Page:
Something of the same pattern comes through in the broader school system including private schools where the top spots in many schools are dominated by Asian back-ground students. There is nothing wrong with this, nor is it new. It reflects cultural features that we have seen before in other groups who have emphasised education as a way of advancement.

As you might expect, this school pattern has already flowed through into the universities. Excluding overseas students, Asian back-ground students make up far higher proportion of certain courses than their share of the population and have done so for a number of years. In turn, this has already affected the composition of many professions.

These types of changes take time to work their way through. We can see this in the changing role of women, the second example of cultural change that I want to talk about very briefly.

In many ways, the women's movement peaked in the 1970s. However, the changes that were set in effect in combination with other social changes have worked their way through the system year after year. For a number of years now, girls have out-performed boys in the school system. In turn, this led to the increasing feminisation of numbers in university courses previously dominated by men. The process has been slow but inexorable.

Take law as an example. The length of time required to achieve partnership status varies, but we can take 10-15 years as a rough number. Once a person becomes a partner, they stay a partner for a number of years. So partnership composition whether measured in gender or ethnic terms varies slowly.

I am not sure when women first passed men as a proportion of law students. I would guess about ten to twelve years ago. Certainly women were already in the majority when I did a study on this in the early 2000s.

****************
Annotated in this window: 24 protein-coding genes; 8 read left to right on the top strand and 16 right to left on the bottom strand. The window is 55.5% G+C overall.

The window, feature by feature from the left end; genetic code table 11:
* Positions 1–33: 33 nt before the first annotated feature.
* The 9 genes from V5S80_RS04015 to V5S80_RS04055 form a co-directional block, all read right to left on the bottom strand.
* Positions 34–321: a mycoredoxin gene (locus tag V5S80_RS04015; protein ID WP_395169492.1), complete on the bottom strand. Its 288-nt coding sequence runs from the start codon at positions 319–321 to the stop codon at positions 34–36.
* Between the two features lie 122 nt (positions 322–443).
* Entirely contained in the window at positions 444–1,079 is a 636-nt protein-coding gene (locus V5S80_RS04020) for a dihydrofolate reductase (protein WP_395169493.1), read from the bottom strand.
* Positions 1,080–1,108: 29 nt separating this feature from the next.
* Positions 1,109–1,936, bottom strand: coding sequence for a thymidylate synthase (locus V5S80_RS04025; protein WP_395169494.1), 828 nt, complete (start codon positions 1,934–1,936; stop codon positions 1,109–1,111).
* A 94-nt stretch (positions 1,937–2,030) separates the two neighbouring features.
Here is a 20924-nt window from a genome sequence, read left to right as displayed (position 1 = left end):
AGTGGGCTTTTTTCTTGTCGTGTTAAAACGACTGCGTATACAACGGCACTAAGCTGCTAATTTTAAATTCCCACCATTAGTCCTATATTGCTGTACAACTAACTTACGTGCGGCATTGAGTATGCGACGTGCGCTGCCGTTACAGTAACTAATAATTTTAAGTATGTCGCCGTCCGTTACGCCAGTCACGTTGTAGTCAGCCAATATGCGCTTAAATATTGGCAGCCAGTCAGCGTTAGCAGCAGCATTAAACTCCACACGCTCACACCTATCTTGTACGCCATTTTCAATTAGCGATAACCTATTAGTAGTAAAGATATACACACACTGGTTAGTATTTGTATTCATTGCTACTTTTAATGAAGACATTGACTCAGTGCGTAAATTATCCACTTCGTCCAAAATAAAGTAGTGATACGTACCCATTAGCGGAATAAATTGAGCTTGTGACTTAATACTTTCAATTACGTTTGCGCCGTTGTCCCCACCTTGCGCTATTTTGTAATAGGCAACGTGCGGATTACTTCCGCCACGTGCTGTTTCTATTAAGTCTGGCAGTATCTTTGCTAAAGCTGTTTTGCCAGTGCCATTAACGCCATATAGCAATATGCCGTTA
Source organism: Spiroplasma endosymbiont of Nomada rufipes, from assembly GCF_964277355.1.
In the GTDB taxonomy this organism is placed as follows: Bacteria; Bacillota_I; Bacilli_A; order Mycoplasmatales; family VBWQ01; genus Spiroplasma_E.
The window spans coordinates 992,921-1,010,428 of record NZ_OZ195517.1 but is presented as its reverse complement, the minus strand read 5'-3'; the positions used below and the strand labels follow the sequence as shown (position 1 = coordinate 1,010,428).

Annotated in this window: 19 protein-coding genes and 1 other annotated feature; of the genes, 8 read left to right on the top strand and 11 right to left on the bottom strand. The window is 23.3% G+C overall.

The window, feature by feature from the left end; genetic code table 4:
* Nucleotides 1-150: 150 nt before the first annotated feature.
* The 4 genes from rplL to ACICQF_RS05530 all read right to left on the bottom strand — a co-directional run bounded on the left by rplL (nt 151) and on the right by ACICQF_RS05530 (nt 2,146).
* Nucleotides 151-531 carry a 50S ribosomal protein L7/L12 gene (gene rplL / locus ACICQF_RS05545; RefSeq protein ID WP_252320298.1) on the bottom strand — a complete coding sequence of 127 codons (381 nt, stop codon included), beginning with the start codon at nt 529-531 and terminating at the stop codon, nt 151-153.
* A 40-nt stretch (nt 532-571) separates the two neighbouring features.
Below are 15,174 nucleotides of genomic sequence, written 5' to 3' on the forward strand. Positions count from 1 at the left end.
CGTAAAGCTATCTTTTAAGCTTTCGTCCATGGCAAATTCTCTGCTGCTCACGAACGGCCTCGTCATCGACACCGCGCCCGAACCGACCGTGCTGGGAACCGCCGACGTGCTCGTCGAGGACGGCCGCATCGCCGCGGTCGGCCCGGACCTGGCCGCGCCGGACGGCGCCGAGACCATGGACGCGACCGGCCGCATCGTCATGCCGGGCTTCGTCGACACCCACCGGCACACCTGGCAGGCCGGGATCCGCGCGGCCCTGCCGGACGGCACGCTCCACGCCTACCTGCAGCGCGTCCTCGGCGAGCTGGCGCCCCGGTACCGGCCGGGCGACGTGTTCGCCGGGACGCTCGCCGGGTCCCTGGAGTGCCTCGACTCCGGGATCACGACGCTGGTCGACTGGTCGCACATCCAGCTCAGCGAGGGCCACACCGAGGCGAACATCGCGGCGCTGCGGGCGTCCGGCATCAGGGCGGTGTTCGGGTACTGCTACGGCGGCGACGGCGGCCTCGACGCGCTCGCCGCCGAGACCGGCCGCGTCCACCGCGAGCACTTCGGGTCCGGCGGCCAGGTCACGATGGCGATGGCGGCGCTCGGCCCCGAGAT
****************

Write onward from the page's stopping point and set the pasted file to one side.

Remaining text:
Assuming no gender barriers, and taking lags into account, from the time women first became a majority of students, it would be ten to fifteen years before they become the majority of new partners, perhaps another ten years before the gender balance starts to fully reflect the earlier changes in gender composition within the student body. So if female law students passed the 50% mark in 2000, the proportion of new female partners would pass 50% in the period 2010-2015, the total proportion of female partners 50% around 2020-2025.

The presence of gender barriers may slow the process, but it is inexorable. Simply put, when push comes to shove, no law firm will allow gender to stand in front of partner profit ! To make that profit, you have to have people.

I may seem to have come a long way from the ICC and the views of Indian commentators.

The world view of those commentators was formed by the past. It is, if you like, rather strident and old-fashioned, dated, formed in a now-gone world. They haven't caught up on the changes in Australia over the last sixty years, let alone the new change processes now underway.

As I said, we can't do anything about those views, we can only manage our responses. Here, having worked my way through this analysis, I suggest that we focus on the Australian experiment, on making things work better. Leave the Indian commentators to hold their placards outside the increasingly shabby tea houses of a now defunct past.